Artist of the Week – Fiona Ackerman

Posted on January 28, 2013 · Posted in Artist of the Week

WOMAN BY A WINDOW – 2012 – Oil on canvas – 120cm x 180cm, 71” x 47”

Fiona Ackerman’s painting style frequently changes and reinvents itself. Energetic canvases with random and vigorous marks and brushstrokes are juxtaposed with tighter more precise images that are far more figurative. These figurative paintings usually have a visual twist. Ackerman’s use and choice of paint is varied. She’s equally as happy with oil, acrylic or spray paint, this varied approach to her canvases create an exciting breadth and diversity in her work.

In 2009 Ackerman received and honorable mention for the Kingston Prize for Canadian Portraiture and was included in Carte Blanche 2: Painting, as survey and showcase painting in Canada (published by The Magenta Foundation, fall 2008).

In her own words

LA MODÈLE ROUGE – 2012 – Oil on canvas – 160cm x 140cm, 55” x 63"

Could you please introduce yourself and tell us a bit about your background and how you became an artist.
My name is Fiona Ackerman. I grew up in Montreal, moved to Vancouver when I was 20 and have recently been living in Berlin. I don’t remember deciding to become an artist. My father is a painter in Germany, and as a teenager I would fly to Europe to attend his summer courses. I studied fine arts in university (Concordia and Emily Carr), and by the time I graduated, all other ideas had completely fallen away. Painting was what I could do best, and what I wanted to do the most.

Your recent work has been created on relatively large scale. In your opinion, how does the scale of the work effect the subject matter?
I think scale has the most practical implications in my abstract work. The large pieces allow for much more physical, active brush strokes, energetic splashes of colour can only be gotten by actually throwing paint around. However, I also have an ongoing series of small paintings done on paper. Here, drastic changes happen much more often simply because the brush is so powerful on a small piece. Here a lot of surprises happen, and often compositions are worked out that I then take to the larger pieces.

BETRAYING THE ADAMIC ACT 2012 Oil on canvas 140cm x 90cm, 35.5” x 55”

You live in a beautiful and dramatic part of the world, where ‘the outdoors’ is a big part of peoples lives in BC. Does this effect your work, and if so how?
Vancouver (and British Columbia) is really a beautiful part of the world. A quick hike in the mountains exposes the eye to a palette of greens you will never find in a paint tube. But at heart I am still much more a Montreal-er. I’ve been living in Berlin for six months now, and it feels strangely more familiar. I’m not really a go-getter socially, so I enjoy life that comes right at you just by walking down the street. Like in Montreal, everyone seems to be grabbing a quick coffee break from working on his or her life’s work.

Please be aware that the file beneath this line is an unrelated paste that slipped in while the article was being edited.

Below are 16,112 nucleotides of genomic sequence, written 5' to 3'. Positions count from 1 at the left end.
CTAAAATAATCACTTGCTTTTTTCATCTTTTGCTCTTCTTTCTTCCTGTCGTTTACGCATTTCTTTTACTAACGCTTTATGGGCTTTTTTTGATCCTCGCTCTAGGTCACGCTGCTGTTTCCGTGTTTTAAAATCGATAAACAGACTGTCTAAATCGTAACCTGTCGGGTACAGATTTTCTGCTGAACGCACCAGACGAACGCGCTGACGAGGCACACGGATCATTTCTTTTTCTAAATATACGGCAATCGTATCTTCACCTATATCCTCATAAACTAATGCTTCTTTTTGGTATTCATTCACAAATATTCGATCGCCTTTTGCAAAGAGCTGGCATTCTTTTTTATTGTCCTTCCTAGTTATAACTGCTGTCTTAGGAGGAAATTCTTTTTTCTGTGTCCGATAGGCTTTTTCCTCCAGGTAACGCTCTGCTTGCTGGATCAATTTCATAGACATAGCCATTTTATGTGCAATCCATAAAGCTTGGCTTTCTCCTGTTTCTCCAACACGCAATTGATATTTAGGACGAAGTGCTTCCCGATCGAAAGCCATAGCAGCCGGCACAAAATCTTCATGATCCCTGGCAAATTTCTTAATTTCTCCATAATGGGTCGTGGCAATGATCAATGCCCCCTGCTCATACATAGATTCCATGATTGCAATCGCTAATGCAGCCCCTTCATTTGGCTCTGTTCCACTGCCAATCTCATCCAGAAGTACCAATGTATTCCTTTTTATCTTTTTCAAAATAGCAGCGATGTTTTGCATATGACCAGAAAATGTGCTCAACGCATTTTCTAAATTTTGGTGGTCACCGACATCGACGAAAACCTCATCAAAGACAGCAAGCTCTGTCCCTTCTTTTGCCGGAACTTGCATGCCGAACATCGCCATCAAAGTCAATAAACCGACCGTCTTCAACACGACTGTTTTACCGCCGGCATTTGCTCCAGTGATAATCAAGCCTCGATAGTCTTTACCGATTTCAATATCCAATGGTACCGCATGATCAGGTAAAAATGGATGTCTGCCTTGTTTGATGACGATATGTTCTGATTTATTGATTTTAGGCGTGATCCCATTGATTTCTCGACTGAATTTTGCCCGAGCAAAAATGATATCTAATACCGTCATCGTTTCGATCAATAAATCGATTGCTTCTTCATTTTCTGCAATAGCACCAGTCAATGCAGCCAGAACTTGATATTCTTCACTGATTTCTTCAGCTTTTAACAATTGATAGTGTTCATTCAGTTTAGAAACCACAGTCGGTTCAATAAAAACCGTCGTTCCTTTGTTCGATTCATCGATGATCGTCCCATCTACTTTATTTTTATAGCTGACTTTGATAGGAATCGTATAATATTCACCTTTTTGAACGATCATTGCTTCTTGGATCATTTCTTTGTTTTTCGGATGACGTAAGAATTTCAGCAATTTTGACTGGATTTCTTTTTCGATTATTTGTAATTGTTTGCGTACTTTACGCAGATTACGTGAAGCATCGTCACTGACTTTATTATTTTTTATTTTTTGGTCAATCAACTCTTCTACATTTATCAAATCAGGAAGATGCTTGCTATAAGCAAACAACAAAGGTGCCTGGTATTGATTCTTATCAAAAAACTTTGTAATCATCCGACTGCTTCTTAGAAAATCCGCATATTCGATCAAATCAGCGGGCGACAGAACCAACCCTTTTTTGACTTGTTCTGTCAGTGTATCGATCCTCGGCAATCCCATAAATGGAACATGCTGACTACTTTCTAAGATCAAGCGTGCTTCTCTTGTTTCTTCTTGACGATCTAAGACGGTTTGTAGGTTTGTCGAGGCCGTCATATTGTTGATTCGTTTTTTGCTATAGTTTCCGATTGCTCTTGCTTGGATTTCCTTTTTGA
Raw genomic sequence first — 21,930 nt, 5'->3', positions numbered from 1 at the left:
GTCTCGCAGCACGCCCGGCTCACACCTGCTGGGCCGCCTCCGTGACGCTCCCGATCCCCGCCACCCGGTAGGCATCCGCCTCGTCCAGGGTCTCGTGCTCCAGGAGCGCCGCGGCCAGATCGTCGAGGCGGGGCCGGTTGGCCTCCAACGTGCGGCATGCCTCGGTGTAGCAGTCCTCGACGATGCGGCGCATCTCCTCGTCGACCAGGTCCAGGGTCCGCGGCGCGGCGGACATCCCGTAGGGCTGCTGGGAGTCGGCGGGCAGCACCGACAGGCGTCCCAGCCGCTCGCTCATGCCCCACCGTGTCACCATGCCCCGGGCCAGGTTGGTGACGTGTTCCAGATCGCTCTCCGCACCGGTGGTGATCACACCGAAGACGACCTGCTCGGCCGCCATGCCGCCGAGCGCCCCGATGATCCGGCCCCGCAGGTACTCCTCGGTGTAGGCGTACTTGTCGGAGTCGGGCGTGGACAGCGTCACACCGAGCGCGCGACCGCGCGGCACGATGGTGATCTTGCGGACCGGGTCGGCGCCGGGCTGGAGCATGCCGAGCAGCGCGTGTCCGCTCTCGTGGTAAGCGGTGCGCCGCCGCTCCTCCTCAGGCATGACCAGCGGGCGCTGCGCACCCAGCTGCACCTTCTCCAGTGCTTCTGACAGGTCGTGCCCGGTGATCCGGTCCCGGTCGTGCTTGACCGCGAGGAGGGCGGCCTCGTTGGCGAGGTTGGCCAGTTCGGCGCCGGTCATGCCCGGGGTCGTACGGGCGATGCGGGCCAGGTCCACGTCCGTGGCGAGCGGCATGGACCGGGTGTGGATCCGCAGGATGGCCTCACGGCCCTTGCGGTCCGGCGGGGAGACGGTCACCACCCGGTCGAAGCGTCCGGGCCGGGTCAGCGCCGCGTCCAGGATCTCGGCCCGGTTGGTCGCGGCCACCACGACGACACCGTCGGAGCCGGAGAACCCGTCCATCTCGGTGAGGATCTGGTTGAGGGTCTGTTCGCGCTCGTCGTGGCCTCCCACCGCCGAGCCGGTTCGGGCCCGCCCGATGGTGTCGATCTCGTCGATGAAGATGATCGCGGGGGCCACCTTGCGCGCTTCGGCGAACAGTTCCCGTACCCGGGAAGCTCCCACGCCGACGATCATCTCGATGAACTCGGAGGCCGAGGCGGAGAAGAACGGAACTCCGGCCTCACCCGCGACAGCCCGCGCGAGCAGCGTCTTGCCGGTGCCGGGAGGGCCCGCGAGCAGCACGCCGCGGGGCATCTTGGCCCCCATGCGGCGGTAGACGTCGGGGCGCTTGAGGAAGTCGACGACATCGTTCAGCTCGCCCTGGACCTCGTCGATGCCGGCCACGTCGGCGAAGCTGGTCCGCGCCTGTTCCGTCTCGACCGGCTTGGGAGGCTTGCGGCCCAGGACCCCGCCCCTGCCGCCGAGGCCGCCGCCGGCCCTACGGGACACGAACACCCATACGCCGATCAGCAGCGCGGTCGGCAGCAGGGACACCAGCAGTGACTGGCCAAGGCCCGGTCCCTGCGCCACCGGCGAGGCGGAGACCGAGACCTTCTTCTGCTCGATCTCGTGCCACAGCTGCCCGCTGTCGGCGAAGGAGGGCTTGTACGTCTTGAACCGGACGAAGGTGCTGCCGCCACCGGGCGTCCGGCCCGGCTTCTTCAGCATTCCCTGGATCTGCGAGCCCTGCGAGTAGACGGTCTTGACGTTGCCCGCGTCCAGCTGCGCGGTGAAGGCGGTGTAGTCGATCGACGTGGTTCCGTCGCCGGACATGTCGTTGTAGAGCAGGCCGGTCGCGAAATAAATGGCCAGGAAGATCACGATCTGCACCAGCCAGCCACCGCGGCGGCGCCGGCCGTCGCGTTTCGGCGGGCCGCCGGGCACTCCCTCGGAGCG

What motivates you and why?
For me, painting is as versatile and open as music. Paint can do anything and be anything you make it, but like music it doesn’t work to just hammer at the piano keys. You must first figure out what key you’re playing in, and then work within it. It’s all composition. I’m motivated by always wanting another song.

PROJECT HABAKKUK – 2012 – Oil on canvas – 130cm x 200cm, 78.5” x 51”

What elements do you find most challenging in your work?
The most challenging part of my work is trying to make a career out of it. Sometimes you have to put yourself out there in really uncomfortable ways, put your work in front of people who don’t necessarily want to look. But things have been positive for me so far, and these hard parts have been worth it. The motivation for this keeps me at it: to be able to continue to spend my days painting.

THIS IS NOT A PROBLEM 2012 – Oil on canvas 140cm x 90cm 35.5” x 55”

What concepts are you currently exploring and what will you embark on next?
At the moment I am about to open an exhibition at Galerie Steinrötter in Münster, Germany. Over the past year and a half or so, I have been looking at the concept of ‘heterotopic space’ put forth by Michael Foucault, and how it can be applied to the artists’ studio. The paintings in this show, and the ones in my last show at Winsor Gallery (Vancouver) have just been published in a beautiful new catalog produced by the two galleries (I’m thrilled!). Exploring this theme has opened a well of new and related ideas for me. I am now deciding which direction I will go in first.

Born in 1978, originally from Montreal Fiona Ackerman moved to Vancouver, BC, to study Fine Art. She is a painter currently living and working in Berlin. Since completing her BFA through Concordia and ECIAD, Fiona has exhibited across Canada and in Europe (Germany & France). She received an honorable mention for the Kingston Prize for Canadian Portraiture in 2009, and was included in Carte Blanche 2: Painting, a survey and showcase painting in Canada (published by The Magenta Foundation, fall 2008).

All images courtesy of Fiona Ackerman

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